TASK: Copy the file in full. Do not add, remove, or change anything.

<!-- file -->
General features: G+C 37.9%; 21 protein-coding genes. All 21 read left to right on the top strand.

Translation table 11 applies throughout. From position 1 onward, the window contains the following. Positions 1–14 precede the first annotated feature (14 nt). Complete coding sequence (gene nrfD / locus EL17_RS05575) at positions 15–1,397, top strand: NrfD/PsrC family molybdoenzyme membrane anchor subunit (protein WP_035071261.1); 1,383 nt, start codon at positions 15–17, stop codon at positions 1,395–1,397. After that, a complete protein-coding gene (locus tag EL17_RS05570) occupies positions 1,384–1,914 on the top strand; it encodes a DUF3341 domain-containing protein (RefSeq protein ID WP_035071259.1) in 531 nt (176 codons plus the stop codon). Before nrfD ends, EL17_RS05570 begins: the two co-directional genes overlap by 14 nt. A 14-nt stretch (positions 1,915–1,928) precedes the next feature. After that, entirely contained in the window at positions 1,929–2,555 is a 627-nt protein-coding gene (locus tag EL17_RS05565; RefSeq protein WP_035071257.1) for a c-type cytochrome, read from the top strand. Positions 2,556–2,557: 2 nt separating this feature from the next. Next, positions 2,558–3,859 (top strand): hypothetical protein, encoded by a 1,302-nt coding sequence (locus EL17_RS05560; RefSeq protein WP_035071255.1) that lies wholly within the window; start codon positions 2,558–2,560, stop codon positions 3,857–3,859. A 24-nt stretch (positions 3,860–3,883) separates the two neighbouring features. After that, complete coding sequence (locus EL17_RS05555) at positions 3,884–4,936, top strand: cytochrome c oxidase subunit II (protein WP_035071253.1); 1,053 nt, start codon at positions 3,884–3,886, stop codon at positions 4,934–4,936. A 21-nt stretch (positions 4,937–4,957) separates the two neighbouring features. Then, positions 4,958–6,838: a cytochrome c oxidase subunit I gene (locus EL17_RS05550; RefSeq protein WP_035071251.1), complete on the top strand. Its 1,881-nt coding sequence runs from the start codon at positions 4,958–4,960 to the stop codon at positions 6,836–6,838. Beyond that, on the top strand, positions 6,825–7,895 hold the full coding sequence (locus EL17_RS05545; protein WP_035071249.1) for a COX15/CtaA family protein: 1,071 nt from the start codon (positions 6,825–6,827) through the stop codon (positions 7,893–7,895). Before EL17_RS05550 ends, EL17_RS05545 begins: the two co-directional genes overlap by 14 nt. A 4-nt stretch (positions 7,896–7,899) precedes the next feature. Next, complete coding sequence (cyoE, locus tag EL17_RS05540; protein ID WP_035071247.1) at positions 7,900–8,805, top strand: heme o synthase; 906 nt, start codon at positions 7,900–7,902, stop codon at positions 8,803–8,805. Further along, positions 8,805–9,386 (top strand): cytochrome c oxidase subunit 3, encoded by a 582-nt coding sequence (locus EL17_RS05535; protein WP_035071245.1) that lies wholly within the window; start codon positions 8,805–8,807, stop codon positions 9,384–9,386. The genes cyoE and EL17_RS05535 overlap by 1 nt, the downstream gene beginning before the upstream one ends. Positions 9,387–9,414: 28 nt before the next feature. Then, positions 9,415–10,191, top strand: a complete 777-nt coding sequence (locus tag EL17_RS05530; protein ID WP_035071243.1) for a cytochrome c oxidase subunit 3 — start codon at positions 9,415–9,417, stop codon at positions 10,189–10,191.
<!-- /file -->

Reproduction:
General features: G+C 37.9%; 21 protein-coding genes. All 21 read left to right on the top strand.

Translation table 11 applies throughout. From position 1 onward, the window contains the following. Positions 1–14 precede the first annotated feature (14 nt). Complete coding sequence (gene nrfD / locus EL17_RS05575) at positions 15–1,397, top strand: NrfD/PsrC family molybdoenzyme membrane anchor subunit (protein WP_035071261.1); 1,383 nt, start codon at positions 15–17, stop codon at positions 1,395–1,397. After that, a complete protein-coding gene (locus tag EL17_RS05570) occupies positions 1,384–1,914 on the top strand; it encodes a DUF3341 domain-containing protein (RefSeq protein ID WP_035071259.1) in 531 nt (176 codons plus the stop codon). Before nrfD ends, EL17_RS05570 begins: the two co-directional genes overlap by 14 nt. A 14-nt stretch (positions 1,915–1,928) precedes the next feature. After that, entirely contained in the window at positions 1,929–2,555 is a 627-nt protein-coding gene (locus tag EL17_RS05565; RefSeq protein WP_035071257.1) for a c-type cytochrome, read from the top strand. Positions 2,556–2,557: 2 nt separating this feature from the next. Next, positions 2,558–3,859 (top strand): hypothetical protein, encoded by a 1,302-nt coding sequence (locus EL17_RS05560; RefSeq protein WP_035071255.1) that lies wholly within the window; start codon positions 2,558–2,560, stop codon positions 3,857–3,859. A 24-nt stretch (positions 3,860–3,883) separates the two neighbouring features. After that, complete coding sequence (locus EL17_RS05555) at positions 3,884–4,936, top strand: cytochrome c oxidase subunit II (protein WP_035071253.1); 1,053 nt, start codon at positions 3,884–3,886, stop codon at positions 4,934–4,936. A 21-nt stretch (positions 4,937–4,957) separates the two neighbouring features. Then, positions 4,958–6,838: a cytochrome c oxidase subunit I gene (locus EL17_RS05550; RefSeq protein WP_035071251.1), complete on the top strand. Its 1,881-nt coding sequence runs from the start codon at positions 4,958–4,960 to the stop codon at positions 6,836–6,838. Beyond that, on the top strand, positions 6,825–7,895 hold the full coding sequence (locus EL17_RS05545; protein WP_035071249.1) for a COX15/CtaA family protein: 1,071 nt from the start codon (positions 6,825–6,827) through the stop codon (positions 7,893–7,895). Before EL17_RS05550 ends, EL17_RS05545 begins: the two co-directional genes overlap by 14 nt. A 4-nt stretch (positions 7,896–7,899) precedes the next feature. Next, complete coding sequence (cyoE, locus tag EL17_RS05540; protein ID WP_035071247.1) at positions 7,900–8,805, top strand: heme o synthase; 906 nt, start codon at positions 7,900–7,902, stop codon at positions 8,803–8,805. Further along, positions 8,805–9,386 (top strand): cytochrome c oxidase subunit 3, encoded by a 582-nt coding sequence (locus EL17_RS05535; protein WP_035071245.1) that lies wholly within the window; start codon positions 8,805–8,807, stop codon positions 9,384–9,386. The genes cyoE and EL17_RS05535 overlap by 1 nt, the downstream gene beginning before the upstream one ends. Positions 9,387–9,414: 28 nt before the next feature. Then, positions 9,415–10,191, top strand: a complete 777-nt coding sequence (locus tag EL17_RS05530; protein ID WP_035071243.1) for a cytochrome c oxidase subunit 3 — start codon at positions 9,415–9,417, stop codon at positions 10,189–10,191.